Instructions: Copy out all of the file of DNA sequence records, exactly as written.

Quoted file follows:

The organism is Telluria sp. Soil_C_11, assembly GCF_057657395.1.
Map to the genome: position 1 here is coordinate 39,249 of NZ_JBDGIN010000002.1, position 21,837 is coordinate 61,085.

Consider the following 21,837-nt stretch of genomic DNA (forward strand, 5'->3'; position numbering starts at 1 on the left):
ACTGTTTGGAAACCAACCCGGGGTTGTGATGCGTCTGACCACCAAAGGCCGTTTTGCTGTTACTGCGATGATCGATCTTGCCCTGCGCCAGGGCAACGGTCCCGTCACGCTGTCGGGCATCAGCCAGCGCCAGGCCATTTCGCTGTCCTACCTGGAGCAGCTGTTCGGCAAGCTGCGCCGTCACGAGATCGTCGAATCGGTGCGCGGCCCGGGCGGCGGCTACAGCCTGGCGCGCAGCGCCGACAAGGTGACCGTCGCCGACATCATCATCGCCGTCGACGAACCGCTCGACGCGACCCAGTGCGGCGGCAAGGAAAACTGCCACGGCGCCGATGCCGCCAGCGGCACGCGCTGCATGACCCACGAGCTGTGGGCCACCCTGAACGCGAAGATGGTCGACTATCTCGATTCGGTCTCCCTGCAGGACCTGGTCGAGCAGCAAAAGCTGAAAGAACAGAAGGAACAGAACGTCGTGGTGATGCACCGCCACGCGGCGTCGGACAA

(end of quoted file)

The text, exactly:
The organism is Telluria sp. Soil_C_11, assembly GCF_057657395.1.
Map to the genome: position 1 here is coordinate 39,249 of NZ_JBDGIN010000002.1, position 21,837 is coordinate 61,085.

Consider the following 21,837-nt stretch of genomic DNA (forward strand, 5'->3'; position numbering starts at 1 on the left):
ACTGTTTGGAAACCAACCCGGGGTTGTGATGCGTCTGACCACCAAAGGCCGTTTTGCTGTTACTGCGATGATCGATCTTGCCCTGCGCCAGGGCAACGGTCCCGTCACGCTGTCGGGCATCAGCCAGCGCCAGGCCATTTCGCTGTCCTACCTGGAGCAGCTGTTCGGCAAGCTGCGCCGTCACGAGATCGTCGAATCGGTGCGCGGCCCGGGCGGCGGCTACAGCCTGGCGCGCAGCGCCGACAAGGTGACCGTCGCCGACATCATCATCGCCGTCGACGAACCGCTCGACGCGACCCAGTGCGGCGGCAAGGAAAACTGCCACGGCGCCGATGCCGCCAGCGGCACGCGCTGCATGACCCACGAGCTGTGGGCCACCCTGAACGCGAAGATGGTCGACTATCTCGATTCGGTCTCCCTGCAGGACCTGGTCGAGCAGCAAAAGCTGAAAGAACAGAAGGAACAGAACGTCGTGGTGATGCACCGCCACGCGGCGTCGGACAA